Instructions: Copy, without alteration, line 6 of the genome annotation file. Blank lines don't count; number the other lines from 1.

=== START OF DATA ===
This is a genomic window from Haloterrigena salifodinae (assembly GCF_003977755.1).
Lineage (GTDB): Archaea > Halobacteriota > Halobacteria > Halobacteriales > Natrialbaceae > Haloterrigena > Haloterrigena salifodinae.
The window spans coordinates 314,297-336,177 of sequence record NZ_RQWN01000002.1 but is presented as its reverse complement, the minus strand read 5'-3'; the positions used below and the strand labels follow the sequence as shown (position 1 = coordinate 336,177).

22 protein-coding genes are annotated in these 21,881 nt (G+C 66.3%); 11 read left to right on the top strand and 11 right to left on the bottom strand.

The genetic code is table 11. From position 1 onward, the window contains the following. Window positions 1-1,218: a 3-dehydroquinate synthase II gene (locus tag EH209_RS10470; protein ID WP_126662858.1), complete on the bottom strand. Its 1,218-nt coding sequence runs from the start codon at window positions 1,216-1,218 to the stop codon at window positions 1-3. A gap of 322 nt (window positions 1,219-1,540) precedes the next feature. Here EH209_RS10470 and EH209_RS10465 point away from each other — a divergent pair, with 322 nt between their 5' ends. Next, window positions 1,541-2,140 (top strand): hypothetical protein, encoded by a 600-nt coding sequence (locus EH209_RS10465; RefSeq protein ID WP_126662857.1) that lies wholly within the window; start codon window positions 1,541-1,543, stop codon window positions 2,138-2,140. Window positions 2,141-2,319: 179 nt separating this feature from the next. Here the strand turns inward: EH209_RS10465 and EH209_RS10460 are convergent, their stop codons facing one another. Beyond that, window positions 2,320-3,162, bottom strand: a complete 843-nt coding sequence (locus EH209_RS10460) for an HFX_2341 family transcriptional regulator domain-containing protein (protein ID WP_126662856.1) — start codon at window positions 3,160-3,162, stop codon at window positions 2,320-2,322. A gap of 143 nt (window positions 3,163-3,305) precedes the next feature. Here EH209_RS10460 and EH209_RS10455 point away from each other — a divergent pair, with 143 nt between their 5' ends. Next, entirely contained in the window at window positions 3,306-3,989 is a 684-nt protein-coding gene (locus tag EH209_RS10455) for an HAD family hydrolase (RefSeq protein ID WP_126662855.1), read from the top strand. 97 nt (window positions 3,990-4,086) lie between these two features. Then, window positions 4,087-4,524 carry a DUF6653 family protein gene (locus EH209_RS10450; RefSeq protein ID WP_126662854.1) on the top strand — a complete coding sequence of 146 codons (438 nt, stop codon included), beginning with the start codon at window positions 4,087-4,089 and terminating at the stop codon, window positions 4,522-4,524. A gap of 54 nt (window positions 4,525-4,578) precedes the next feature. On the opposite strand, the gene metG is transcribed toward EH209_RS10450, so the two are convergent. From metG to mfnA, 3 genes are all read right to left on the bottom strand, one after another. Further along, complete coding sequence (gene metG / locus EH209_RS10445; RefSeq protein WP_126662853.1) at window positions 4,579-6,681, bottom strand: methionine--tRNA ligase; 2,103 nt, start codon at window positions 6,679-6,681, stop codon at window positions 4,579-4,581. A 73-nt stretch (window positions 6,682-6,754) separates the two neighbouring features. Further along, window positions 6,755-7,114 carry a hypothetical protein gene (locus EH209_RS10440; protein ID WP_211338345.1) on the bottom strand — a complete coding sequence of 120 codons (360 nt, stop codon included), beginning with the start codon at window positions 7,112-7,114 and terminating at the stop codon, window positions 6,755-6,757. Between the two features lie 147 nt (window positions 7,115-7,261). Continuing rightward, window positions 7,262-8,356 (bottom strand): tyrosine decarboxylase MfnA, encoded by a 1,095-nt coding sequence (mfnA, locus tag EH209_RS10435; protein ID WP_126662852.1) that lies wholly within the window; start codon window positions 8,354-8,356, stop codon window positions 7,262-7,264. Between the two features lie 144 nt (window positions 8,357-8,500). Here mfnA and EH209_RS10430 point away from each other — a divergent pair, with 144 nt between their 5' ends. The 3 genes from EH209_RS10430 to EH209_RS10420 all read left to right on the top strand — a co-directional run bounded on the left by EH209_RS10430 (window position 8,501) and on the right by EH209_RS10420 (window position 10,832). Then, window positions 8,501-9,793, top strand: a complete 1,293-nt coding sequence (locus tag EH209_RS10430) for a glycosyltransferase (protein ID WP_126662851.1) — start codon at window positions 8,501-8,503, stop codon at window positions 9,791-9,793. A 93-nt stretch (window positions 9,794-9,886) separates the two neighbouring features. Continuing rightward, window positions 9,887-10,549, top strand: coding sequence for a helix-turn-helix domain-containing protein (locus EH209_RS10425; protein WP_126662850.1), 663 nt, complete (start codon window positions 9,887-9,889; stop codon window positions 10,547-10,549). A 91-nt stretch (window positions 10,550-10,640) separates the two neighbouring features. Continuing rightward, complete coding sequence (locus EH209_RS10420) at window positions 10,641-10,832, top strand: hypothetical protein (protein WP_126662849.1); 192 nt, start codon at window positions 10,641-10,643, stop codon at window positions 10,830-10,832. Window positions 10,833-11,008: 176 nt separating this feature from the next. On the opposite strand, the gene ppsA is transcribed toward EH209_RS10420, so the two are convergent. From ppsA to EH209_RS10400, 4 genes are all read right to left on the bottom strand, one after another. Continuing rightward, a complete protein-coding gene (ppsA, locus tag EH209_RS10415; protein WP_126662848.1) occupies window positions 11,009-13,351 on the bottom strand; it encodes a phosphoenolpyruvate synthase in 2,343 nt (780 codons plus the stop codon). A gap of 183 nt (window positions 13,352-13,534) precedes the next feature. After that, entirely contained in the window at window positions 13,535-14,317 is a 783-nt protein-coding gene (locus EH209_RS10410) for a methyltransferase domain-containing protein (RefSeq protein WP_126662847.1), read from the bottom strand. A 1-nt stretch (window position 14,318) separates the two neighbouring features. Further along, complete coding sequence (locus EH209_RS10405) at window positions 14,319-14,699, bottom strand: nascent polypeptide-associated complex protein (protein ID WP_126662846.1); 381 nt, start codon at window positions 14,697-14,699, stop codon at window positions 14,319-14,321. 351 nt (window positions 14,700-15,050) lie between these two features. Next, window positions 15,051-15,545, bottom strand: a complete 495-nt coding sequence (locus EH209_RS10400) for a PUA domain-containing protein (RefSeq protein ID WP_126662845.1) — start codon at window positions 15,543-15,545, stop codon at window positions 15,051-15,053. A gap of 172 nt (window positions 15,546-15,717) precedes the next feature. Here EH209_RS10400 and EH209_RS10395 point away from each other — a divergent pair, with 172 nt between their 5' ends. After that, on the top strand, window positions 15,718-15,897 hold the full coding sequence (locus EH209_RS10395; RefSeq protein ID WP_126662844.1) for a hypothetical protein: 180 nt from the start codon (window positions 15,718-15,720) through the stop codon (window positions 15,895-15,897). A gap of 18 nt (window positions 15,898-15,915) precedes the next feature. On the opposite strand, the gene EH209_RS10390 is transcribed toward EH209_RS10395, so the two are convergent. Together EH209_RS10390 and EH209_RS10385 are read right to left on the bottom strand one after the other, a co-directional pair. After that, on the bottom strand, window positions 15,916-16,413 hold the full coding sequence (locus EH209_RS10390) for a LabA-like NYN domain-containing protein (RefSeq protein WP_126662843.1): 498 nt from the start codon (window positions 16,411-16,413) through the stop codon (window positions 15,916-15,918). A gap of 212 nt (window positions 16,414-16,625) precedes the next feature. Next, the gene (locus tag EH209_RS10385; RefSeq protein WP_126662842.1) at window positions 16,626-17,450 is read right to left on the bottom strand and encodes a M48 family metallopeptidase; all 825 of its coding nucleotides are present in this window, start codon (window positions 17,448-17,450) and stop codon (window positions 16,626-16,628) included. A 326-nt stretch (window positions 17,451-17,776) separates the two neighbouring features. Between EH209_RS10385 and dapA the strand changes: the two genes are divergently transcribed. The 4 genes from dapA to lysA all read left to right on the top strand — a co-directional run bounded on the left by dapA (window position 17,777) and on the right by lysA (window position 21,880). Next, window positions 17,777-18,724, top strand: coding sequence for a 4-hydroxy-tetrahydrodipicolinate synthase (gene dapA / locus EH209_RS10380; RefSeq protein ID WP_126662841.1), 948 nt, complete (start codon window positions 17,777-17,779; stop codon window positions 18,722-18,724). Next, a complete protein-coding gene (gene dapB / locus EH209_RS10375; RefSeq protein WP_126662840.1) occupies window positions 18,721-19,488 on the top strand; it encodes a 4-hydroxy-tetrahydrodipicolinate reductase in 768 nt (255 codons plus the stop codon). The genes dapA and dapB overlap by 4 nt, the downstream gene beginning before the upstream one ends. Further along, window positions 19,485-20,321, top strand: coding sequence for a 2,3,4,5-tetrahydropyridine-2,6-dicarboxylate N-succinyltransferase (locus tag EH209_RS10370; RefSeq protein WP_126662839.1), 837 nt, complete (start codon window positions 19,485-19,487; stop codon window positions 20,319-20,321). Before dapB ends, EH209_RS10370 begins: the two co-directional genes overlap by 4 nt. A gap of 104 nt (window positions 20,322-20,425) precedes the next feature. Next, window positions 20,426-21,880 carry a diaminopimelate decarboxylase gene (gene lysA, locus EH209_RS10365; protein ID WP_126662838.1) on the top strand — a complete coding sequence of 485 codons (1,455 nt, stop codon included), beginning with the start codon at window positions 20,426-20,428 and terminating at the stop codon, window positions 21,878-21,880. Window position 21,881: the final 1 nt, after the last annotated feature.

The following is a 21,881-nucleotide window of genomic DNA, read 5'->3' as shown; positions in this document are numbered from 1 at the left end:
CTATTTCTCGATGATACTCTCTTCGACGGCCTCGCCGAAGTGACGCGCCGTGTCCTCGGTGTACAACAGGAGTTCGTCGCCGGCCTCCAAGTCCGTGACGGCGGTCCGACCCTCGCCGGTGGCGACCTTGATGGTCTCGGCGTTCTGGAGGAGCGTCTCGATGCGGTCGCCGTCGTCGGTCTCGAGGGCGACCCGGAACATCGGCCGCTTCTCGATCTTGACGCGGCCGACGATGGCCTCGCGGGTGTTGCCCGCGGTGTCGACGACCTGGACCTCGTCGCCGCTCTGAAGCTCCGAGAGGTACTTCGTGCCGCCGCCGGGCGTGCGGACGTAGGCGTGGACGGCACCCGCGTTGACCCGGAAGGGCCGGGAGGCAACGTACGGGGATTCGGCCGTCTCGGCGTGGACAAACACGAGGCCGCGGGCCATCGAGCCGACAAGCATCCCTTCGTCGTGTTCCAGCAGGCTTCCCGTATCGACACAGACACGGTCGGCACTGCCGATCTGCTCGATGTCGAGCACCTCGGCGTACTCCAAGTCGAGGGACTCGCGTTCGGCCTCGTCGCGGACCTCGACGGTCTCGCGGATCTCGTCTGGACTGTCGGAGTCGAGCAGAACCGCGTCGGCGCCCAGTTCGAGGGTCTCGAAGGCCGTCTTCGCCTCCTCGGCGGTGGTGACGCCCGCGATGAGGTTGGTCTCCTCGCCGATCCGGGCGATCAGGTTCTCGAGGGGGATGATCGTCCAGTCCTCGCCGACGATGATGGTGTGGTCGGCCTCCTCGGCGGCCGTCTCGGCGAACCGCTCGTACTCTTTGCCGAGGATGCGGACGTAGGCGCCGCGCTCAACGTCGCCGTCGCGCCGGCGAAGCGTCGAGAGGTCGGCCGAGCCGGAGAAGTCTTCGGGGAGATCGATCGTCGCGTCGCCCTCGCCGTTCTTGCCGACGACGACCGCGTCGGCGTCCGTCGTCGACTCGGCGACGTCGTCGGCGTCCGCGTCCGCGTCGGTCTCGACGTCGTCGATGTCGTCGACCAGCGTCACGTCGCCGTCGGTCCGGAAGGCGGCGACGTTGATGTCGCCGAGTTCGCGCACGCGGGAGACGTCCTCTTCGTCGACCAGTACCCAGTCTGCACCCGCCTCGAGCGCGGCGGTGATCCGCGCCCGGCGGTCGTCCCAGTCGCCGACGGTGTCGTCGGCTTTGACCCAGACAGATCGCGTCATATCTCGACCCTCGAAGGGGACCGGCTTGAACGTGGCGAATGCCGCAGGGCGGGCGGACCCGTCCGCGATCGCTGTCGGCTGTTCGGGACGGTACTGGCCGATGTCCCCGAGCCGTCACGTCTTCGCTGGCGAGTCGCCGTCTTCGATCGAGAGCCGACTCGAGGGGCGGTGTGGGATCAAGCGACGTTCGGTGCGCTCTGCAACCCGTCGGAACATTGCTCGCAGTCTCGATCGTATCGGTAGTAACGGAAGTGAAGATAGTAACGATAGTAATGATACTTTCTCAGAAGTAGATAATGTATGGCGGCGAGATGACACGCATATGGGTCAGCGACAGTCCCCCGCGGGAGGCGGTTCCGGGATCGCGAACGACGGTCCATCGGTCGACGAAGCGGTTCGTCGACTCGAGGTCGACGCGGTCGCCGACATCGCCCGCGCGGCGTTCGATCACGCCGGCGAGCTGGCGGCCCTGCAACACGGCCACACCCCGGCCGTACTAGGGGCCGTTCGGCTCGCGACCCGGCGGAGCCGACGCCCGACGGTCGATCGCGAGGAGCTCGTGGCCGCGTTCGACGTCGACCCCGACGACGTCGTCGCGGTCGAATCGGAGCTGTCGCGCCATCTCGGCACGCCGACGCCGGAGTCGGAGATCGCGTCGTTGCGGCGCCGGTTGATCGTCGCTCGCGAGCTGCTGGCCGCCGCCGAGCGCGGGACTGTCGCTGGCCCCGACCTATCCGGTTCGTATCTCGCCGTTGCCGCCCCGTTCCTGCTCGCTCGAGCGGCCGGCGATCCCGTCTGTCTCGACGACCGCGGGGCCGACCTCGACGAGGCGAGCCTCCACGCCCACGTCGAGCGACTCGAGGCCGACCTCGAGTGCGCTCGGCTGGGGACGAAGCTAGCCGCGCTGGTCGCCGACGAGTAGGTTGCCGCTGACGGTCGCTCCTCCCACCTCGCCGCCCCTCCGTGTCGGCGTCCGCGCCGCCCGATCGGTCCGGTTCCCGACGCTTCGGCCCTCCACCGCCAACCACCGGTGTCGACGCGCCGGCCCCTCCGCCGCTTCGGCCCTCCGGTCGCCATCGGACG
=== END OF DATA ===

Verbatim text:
The following is a 21,881-nucleotide window of genomic DNA, read 5'->3' as shown; positions in this document are numbered from 1 at the left end: